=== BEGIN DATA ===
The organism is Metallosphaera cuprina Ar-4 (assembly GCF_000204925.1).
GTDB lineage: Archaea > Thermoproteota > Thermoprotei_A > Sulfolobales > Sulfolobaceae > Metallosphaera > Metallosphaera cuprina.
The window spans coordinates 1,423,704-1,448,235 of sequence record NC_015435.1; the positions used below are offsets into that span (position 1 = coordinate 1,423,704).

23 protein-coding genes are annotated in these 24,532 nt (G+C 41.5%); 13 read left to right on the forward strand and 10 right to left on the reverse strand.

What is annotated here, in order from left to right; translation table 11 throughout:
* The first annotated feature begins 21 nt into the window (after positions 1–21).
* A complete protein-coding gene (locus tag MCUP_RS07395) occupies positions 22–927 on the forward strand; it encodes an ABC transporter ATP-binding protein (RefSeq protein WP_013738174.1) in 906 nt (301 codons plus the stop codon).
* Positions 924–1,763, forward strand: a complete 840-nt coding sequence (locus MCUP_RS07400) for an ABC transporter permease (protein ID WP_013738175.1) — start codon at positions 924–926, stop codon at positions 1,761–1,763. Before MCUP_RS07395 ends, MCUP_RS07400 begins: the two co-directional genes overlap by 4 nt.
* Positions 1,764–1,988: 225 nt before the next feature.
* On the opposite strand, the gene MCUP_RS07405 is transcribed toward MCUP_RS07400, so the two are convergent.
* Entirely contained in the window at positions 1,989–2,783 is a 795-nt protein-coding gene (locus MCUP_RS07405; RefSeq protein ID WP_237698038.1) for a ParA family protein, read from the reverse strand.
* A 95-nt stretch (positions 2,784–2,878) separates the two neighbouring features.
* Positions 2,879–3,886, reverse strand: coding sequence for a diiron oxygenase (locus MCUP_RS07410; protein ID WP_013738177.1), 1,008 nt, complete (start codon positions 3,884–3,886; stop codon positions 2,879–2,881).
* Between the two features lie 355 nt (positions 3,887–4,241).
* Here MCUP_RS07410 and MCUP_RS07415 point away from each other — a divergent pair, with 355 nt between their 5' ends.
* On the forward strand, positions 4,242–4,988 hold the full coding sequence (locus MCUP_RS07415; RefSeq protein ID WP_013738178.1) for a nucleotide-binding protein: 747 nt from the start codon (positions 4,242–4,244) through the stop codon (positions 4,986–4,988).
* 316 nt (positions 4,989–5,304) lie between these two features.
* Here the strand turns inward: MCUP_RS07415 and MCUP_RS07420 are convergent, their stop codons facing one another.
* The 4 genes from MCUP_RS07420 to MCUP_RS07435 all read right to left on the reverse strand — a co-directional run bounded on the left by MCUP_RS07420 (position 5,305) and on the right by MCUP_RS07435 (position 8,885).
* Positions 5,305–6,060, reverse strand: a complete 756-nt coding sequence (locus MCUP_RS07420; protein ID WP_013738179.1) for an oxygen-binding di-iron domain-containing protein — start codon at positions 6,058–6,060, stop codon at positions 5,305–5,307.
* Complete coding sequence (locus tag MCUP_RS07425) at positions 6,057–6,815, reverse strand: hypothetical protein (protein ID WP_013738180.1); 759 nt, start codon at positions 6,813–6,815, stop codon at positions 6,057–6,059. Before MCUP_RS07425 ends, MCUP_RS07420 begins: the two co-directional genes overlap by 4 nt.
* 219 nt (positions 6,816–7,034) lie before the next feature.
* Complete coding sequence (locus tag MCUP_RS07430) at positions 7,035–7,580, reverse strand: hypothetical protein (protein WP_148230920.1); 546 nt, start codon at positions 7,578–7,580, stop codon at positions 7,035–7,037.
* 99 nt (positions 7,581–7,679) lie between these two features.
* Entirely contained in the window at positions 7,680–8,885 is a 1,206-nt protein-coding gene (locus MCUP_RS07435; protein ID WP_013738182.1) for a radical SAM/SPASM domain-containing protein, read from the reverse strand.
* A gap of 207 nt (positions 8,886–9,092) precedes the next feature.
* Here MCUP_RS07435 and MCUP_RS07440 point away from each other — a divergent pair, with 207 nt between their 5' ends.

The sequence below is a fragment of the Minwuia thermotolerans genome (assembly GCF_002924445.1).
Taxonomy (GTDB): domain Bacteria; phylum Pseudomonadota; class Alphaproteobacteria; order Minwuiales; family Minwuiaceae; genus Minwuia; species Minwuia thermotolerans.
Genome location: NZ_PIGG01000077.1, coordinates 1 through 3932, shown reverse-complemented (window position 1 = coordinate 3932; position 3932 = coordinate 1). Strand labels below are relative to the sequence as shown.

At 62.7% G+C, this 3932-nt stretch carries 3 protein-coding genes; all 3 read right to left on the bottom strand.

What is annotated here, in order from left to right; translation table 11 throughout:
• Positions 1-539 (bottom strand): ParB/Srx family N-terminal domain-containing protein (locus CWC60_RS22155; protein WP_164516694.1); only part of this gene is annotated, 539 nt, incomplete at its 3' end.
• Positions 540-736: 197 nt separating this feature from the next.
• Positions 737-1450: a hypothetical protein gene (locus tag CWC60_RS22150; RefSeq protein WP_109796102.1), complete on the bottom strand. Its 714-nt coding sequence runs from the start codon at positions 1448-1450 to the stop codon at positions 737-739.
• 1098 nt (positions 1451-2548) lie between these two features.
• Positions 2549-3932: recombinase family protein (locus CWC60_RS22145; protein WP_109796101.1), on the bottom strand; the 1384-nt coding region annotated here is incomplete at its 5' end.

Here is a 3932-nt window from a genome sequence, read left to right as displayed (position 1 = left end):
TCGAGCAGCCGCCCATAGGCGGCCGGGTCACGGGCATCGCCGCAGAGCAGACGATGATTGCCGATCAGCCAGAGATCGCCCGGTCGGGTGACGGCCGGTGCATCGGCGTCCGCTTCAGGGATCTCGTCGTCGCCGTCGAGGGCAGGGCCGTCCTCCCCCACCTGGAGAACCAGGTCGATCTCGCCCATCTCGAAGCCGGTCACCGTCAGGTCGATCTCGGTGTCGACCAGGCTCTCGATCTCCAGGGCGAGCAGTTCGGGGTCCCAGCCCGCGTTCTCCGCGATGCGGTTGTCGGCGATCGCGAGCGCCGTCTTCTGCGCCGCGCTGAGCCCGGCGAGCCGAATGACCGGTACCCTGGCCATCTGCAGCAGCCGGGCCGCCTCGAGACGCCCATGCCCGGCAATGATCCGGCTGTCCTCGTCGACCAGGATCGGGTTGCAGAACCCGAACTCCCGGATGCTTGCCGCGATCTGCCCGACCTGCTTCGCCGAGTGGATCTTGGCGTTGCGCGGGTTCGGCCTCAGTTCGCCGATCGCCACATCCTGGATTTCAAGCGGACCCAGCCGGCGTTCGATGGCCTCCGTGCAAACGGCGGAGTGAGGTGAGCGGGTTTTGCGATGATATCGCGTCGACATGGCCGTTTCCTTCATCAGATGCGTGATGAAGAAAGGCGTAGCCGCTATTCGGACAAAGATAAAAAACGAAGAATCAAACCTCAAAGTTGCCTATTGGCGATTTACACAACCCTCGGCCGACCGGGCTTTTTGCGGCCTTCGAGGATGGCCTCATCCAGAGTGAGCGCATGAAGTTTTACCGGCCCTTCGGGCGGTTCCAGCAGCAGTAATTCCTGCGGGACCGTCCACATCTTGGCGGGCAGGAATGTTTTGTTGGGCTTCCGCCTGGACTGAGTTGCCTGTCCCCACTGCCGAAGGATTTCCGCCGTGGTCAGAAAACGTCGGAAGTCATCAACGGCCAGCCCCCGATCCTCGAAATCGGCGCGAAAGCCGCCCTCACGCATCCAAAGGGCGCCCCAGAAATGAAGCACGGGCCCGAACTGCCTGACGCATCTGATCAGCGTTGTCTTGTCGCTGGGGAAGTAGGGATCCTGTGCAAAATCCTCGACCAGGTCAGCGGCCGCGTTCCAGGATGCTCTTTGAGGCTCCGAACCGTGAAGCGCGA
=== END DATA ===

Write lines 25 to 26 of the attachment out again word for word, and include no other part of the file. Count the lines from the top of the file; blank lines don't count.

* Entirely contained in the window at positions 7,680–8,885 is a 1,206-nt protein-coding gene (locus MCUP_RS07435; protein ID WP_013738182.1) for a radical SAM/SPASM domain-containing protein, read from the reverse strand.
* A gap of 207 nt (positions 8,886–9,092) precedes the next feature.